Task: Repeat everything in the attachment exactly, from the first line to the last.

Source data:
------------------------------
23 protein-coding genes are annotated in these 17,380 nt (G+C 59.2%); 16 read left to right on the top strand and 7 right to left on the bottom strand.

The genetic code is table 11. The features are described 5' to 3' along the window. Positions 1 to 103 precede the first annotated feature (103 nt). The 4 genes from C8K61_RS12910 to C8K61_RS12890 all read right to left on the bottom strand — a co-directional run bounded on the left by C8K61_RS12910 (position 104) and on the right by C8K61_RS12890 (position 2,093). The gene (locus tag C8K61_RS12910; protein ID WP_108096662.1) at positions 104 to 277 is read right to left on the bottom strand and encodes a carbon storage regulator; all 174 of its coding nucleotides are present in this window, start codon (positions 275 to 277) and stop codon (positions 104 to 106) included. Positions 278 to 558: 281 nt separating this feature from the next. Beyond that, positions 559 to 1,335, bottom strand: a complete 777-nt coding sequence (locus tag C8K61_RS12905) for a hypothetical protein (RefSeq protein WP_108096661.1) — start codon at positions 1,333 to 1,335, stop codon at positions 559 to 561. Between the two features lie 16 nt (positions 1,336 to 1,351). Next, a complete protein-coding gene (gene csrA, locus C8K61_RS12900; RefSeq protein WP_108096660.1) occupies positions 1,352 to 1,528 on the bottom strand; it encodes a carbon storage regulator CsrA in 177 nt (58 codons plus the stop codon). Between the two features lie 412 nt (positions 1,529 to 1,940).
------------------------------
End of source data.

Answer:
23 protein-coding genes are annotated in these 17,380 nt (G+C 59.2%); 16 read left to right on the top strand and 7 right to left on the bottom strand.

The genetic code is table 11. The features are described 5' to 3' along the window. Positions 1 to 103 precede the first annotated feature (103 nt). The 4 genes from C8K61_RS12910 to C8K61_RS12890 all read right to left on the bottom strand — a co-directional run bounded on the left by C8K61_RS12910 (position 104) and on the right by C8K61_RS12890 (position 2,093). The gene (locus tag C8K61_RS12910; protein ID WP_108096662.1) at positions 104 to 277 is read right to left on the bottom strand and encodes a carbon storage regulator; all 174 of its coding nucleotides are present in this window, start codon (positions 275 to 277) and stop codon (positions 104 to 106) included. Positions 278 to 558: 281 nt separating this feature from the next. Beyond that, positions 559 to 1,335, bottom strand: a complete 777-nt coding sequence (locus tag C8K61_RS12905) for a hypothetical protein (RefSeq protein WP_108096661.1) — start codon at positions 1,333 to 1,335, stop codon at positions 559 to 561. Between the two features lie 16 nt (positions 1,336 to 1,351). Next, a complete protein-coding gene (gene csrA, locus C8K61_RS12900; RefSeq protein WP_108096660.1) occupies positions 1,352 to 1,528 on the bottom strand; it encodes a carbon storage regulator CsrA in 177 nt (58 codons plus the stop codon). Between the two features lie 412 nt (positions 1,529 to 1,940).